• by Anonymous Coward on Monday April 21, 2014 @01:17AM (#46803239)

    Haha, no.

    It depends -where- the well is. There are entire communities that are on well water that is not farmland. Water there has a distinctly clean taste.

    Where I used to live, on one side of the river it was well water, the other side was chlorinated river water. Guess which taste gross? The chlorinated water. If you live all your life on well water, "city water" is disgustingly vile, that you won't even make coffee with it. After moving away from that place, I had to deal with two new problems:
    1. Disgustingly chlorinated city water (currently from a reservoir that is a drainage basin for creeks)
    2. Extremely low water pressure.

    The former, depends on the city. The reservoirs used on Vancouver Island, are pretty gross, owing to things like wooden pipes that leak in places, so they over treat the water so there is still treatment by the time it gets to the users. Vancouver itself is less gross, but you still smell chlorine in your sweat, and your colored clothing all gradually becomes a dingy grey or brown. (As opposed to well water which would leave a white hard-water crust on things if you left it vaporize, and required replacement of the hot water heater every 15 years.)

    The latter, is beyond my control. The well water was so powerful that it you didn't need to scrub so hard, just point the shower head. I've only ever been to one hotel that could match. Every place I've been otherwise the water ranges from wimpy to "what is this, a water fountain?"

    As for gross well water, that certainly exists, and you probably don't want to drink well water from farmland that has the well head more than 50' from the house. Septic fields usually cover a surface area 50% larger than the house itself, but will be (if built correctly) on the opposite side of where the wellhead is, down-stream of the water flow. So you may not get the crap you are flushing down the toilet, but you're certainly getting anything upstream, in trace amounts if it reaches the well. This is why fracking is huge problem.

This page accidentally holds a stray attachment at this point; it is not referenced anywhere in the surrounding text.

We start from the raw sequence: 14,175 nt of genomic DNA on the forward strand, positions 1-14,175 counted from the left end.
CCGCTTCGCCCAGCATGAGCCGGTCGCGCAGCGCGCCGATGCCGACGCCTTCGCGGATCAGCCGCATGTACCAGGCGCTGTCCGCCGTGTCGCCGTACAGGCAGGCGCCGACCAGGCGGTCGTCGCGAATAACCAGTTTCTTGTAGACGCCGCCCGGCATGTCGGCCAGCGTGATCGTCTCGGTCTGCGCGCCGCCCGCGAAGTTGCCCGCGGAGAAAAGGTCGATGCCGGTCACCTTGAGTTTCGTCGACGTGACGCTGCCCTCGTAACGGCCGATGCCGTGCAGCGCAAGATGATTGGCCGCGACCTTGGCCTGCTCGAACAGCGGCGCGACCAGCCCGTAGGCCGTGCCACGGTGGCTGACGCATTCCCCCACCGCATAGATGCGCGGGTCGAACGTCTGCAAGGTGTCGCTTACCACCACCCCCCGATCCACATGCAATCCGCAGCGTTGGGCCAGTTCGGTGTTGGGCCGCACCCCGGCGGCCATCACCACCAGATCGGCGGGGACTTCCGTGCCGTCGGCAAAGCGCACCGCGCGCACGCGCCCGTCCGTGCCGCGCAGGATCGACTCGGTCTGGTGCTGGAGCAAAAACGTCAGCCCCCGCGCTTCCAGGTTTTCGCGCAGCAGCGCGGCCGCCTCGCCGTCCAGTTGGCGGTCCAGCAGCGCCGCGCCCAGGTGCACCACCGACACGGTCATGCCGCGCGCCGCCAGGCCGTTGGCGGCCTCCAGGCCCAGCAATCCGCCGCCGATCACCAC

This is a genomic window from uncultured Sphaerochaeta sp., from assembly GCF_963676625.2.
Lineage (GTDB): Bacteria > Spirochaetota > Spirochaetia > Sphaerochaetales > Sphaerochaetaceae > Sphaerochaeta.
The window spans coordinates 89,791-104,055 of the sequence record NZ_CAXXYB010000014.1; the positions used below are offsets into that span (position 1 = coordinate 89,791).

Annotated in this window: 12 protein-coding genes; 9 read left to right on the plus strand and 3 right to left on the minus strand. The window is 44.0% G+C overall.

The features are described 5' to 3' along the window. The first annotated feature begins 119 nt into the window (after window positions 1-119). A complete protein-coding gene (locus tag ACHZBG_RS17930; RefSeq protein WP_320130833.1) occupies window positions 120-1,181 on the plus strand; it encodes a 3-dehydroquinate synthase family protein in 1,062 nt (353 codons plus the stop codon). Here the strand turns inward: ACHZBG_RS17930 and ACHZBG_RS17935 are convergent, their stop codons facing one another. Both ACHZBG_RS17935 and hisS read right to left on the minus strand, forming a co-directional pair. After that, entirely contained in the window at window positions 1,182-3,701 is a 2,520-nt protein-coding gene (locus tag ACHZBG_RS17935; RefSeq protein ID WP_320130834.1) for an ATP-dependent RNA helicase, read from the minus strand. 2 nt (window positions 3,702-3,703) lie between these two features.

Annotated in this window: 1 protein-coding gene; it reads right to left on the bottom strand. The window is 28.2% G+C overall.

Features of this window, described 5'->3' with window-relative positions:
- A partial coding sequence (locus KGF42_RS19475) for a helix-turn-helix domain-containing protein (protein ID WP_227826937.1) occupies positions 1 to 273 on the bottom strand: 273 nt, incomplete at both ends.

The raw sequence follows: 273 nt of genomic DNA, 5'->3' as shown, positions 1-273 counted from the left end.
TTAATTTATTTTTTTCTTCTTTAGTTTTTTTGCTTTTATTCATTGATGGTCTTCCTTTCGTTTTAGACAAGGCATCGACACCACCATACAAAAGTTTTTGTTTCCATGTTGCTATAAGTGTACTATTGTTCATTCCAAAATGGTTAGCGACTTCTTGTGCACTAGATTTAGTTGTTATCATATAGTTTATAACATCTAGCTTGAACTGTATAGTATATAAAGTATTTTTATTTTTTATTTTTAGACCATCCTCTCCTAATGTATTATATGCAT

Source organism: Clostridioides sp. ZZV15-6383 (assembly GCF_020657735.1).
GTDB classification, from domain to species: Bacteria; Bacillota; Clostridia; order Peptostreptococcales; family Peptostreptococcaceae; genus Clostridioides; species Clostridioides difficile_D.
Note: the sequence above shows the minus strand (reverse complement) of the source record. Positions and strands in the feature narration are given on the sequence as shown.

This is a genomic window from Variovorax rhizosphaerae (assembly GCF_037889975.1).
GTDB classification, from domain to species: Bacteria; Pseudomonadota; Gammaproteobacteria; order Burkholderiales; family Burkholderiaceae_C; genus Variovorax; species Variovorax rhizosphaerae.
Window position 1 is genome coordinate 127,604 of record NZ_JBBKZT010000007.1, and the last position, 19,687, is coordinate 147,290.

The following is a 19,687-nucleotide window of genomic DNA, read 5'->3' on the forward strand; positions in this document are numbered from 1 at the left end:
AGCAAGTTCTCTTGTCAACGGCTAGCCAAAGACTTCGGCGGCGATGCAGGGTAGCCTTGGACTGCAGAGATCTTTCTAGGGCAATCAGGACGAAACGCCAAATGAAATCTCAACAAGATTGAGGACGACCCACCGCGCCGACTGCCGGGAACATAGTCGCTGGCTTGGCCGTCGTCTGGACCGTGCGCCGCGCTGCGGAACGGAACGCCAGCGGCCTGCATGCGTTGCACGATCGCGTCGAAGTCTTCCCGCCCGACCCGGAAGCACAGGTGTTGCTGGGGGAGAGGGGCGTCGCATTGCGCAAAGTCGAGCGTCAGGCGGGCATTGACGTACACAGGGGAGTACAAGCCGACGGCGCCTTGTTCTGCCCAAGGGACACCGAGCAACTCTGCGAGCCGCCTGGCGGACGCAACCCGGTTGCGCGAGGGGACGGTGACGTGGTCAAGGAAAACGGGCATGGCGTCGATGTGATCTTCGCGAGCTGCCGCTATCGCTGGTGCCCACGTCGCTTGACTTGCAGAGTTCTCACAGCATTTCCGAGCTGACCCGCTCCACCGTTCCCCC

Fracking goes through the layer holding the well water, and contaminates it. If natural gas wasn't coming up before, it will certainly come up, along with fracking fluid compounds.

    FYI, anyone who runs a farm, gets their water trucked in, knowing damn well, that if they have any livestock, they don't want to contaminate them for human consumption.

  • by NotDrWho (3543773) on Monday April 21, 2014 @09:21AM (#46804699)

    I guarantee you that there is at least 100x as much birdshit in that water as that guy's piss. But no one ever complains about all the birdshit.

  • Re:Guard (Score:3, Insightful)

    by tacokill (531275) on Monday April 21, 2014 @10:20AM (#46805201)
    Only in your fantasy land.

    Great hyperbolic story about "evil corporation$" but not remotely close to what would really happen. If you tried to do what you claim, you would find the regulation, permitting, and legal requirements would far outstrip your ability to meet them. You want to build a plant by a river? Hah! The EPA says otherwise. You want to handle poisons? Hah! OSHA will be all over you before you start. You want to put water back into a river? Go see the EPA again. Wash, rinse, and repeat until all government bureaucrats for all government agencies are satisfied.

    Translation: you wouldn't even get to step 1 of your diabolical scheme because the world does not work the way you describe, even though it sounds great